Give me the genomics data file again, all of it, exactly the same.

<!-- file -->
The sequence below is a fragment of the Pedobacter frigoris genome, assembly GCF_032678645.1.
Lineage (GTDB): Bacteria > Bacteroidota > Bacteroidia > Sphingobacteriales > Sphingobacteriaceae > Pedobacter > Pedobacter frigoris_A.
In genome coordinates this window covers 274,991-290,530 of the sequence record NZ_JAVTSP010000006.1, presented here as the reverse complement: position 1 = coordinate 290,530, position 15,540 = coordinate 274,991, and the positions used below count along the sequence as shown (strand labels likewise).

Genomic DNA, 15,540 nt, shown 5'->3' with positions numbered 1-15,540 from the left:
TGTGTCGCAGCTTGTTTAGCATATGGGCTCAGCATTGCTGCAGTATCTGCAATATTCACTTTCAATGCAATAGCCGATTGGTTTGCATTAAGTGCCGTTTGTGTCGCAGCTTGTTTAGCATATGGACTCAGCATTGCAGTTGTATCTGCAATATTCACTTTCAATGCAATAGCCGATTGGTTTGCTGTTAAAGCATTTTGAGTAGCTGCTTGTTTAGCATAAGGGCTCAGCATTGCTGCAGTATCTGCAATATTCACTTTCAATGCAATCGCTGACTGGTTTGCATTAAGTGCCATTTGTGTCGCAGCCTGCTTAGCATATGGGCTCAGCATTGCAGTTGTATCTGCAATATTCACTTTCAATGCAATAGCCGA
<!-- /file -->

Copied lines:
The sequence below is a fragment of the Pedobacter frigoris genome, assembly GCF_032678645.1.
Lineage (GTDB): Bacteria > Bacteroidota > Bacteroidia > Sphingobacteriales > Sphingobacteriaceae > Pedobacter > Pedobacter frigoris_A.
In genome coordinates this window covers 274,991-290,530 of the sequence record NZ_JAVTSP010000006.1, presented here as the reverse complement: position 1 = coordinate 290,530, position 15,540 = coordinate 274,991, and the positions used below count along the sequence as shown (strand labels likewise).

Genomic DNA, 15,540 nt, shown 5'->3' with positions numbered 1-15,540 from the left:
TGTGTCGCAGCTTGTTTAGCATATGGGCTCAGCATTGCTGCAGTATCTGCAATATTCACTTTCAATGCAATAGCCGATTGGTTTGCATTAAGTGCCGTTTGTGTCGCAGCTTGTTTAGCATATGGACTCAGCATTGCAGTTGTATCTGCAATATTCACTTTCAATGCAATAGCCGATTGGTTTGCTGTTAAAGCATTTTGAGTAGCTGCTTGTTTAGCATAAGGGCTCAGCATTGCTGCAGTATCTGCAATATTCACTTTCAATGCAATCGCTGACTGGTTTGCATTAAGTGCCATTTGTGTCGCAGCCTGCTTAGCATATGGGCTCAGCATTGCAGTTGTATCTGCAATATTCACTTTCAATGCAATAGCCGA